Mining giant refutes cyclone cover up claims
MINING giant Adani has "categorically denied" claims it had been attempting to bury information around its management of contaminated water at Abbot Point during Cyclone Debbie.
It comes after secret documents, released to Mackay Conservation Group, suggested Adani and the state government knew polluted water it planned to release into sensitive wetlands as the cyclone rolled in last year would likely be up to nine times more than allowed.
A string of emails released to the environment group, after a 15-month long freedom of information tussle with Adani, show the mining company knew the coal-laden water it was to discharge from its overflowing storage pools at Abbot Point would breach the permit.
Adani had approached the Environment Department for a Temporary Emissions Licence, allowing it to discharge polluted water into Caley Wetlands, as Cyclone Debbie was about to reach the coast. The wetlands are adjacent to the Great Barrier Reef World Heritage area.
Adani was granted the TEL on March 27, but at the eleventh hour indicated to the Department that the permit would not be enough.
The TEL allowed for water concentrated with 100mg of coal per litre to be discharged, but Adani indicated the water would have at least 500mg of coal per litre up to 900mg of coal per litre.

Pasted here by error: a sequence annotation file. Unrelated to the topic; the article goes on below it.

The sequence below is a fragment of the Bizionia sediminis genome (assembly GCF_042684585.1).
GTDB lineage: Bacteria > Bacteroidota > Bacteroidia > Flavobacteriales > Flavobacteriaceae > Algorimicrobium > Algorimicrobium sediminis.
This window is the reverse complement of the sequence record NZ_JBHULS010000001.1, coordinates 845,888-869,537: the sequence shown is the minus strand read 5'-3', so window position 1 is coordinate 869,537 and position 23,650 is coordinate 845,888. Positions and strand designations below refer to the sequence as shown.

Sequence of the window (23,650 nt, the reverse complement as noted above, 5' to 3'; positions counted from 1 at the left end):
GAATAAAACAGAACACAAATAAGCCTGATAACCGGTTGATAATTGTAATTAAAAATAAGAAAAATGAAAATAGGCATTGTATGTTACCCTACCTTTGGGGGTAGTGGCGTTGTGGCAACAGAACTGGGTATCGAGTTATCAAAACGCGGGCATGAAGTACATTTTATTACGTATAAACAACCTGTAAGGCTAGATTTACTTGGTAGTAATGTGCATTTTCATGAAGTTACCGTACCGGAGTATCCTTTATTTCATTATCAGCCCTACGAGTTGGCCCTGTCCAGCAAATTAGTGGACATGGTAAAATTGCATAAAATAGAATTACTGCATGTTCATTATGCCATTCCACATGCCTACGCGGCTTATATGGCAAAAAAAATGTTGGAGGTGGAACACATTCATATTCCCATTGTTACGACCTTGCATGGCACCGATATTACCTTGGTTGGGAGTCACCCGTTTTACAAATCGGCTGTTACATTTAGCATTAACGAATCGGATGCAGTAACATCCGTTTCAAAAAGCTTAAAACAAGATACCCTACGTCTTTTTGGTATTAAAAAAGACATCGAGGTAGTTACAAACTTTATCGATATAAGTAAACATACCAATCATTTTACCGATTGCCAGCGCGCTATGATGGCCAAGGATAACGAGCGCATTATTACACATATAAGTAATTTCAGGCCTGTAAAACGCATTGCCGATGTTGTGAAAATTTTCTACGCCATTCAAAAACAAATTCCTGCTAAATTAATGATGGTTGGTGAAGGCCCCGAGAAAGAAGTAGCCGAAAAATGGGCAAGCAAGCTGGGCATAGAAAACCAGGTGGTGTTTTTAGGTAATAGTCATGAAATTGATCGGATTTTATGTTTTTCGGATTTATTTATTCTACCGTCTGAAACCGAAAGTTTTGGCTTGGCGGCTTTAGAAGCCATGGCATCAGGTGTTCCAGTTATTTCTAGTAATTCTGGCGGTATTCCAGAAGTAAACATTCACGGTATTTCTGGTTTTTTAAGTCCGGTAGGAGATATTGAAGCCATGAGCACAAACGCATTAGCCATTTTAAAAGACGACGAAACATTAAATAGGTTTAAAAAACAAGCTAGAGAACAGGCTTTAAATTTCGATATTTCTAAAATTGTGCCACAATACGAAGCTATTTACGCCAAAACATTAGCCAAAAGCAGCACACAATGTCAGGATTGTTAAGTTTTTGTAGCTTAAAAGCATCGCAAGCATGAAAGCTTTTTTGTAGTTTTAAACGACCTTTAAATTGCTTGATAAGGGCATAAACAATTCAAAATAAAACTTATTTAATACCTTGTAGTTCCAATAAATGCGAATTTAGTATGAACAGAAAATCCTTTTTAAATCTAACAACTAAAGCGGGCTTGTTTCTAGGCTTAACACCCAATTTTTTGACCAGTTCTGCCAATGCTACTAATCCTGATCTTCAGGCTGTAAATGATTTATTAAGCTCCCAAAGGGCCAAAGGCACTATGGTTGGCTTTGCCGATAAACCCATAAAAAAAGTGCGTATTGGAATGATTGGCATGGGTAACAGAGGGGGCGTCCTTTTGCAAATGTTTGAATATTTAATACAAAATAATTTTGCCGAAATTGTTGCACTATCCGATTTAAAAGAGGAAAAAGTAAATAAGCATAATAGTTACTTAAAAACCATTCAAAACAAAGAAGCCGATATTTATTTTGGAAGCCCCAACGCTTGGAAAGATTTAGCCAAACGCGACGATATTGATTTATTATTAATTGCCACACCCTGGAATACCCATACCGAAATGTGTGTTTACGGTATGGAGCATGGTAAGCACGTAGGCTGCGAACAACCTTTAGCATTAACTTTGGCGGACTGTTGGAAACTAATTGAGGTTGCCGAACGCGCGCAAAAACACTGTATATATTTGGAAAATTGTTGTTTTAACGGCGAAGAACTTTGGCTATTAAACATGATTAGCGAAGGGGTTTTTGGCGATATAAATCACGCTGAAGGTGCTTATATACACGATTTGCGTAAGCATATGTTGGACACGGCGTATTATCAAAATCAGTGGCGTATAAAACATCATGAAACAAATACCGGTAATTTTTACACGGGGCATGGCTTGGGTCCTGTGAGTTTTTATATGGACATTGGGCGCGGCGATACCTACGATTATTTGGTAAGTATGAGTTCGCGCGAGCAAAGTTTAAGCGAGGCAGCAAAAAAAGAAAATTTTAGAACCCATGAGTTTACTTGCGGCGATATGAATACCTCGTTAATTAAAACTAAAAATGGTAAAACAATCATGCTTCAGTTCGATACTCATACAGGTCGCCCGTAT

A government staffer indicated it would update the TEL if given a "little detail". The extra information was sent by Adani at 5pm the next day, hours after the cyclone had crossed the coast and a second permit was issued.
Adani was fined $12,190 for spilling contaminants out of Abbot Point, out of a possible $2.7 million. The company has vehemently denied any wrong doing from the beginning.
"Adani was simply concerned that certain content requested by the Mackay Conservation Group under Right to Information provisions would not be read in the full context of the situation, and may be selectively used to attempt to damage Adani," the mining company said in a statement.
"We fully co-operated with the regulator and are confident we have complied with all environmental requirements of the TEL."